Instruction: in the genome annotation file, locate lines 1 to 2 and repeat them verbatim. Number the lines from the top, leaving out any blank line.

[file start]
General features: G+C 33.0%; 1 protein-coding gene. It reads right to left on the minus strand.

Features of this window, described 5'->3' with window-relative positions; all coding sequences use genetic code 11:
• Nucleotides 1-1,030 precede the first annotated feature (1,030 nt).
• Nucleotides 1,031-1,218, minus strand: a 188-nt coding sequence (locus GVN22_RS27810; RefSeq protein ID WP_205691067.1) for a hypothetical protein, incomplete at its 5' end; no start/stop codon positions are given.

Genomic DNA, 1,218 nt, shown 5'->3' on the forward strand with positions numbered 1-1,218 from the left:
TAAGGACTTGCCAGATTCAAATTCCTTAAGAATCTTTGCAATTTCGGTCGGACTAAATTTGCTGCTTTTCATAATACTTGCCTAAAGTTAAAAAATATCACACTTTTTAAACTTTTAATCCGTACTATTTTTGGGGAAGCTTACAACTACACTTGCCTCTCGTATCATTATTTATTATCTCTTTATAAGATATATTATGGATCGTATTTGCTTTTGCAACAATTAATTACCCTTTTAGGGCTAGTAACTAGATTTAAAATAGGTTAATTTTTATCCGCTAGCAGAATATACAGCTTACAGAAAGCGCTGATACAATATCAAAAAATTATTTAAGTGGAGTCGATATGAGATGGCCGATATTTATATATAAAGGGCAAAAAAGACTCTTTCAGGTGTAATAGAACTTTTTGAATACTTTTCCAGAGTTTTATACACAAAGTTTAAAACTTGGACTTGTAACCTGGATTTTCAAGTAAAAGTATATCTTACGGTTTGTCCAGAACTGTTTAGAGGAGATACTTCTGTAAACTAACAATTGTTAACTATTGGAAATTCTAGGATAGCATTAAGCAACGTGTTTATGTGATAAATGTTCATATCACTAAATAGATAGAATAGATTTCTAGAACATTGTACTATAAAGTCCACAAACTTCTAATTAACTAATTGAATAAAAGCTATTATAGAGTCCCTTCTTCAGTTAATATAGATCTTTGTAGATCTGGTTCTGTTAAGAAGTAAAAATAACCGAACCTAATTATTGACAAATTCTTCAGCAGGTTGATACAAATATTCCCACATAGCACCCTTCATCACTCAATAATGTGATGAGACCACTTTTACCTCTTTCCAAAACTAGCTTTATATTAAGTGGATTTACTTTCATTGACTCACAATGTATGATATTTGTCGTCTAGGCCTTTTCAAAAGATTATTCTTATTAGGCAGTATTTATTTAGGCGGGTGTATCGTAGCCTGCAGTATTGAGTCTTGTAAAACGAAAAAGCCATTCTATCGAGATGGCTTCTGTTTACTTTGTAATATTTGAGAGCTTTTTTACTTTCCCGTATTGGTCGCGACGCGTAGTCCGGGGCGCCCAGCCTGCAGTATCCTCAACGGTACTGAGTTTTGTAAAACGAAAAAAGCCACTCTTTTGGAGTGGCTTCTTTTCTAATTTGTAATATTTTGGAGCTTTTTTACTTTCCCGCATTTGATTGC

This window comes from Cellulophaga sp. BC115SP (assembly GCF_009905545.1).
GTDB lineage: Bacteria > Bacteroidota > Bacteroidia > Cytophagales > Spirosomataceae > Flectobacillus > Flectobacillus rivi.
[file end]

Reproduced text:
General features: G+C 33.0%; 1 protein-coding gene. It reads right to left on the minus strand.

Features of this window, described 5'->3' with window-relative positions; all coding sequences use genetic code 11: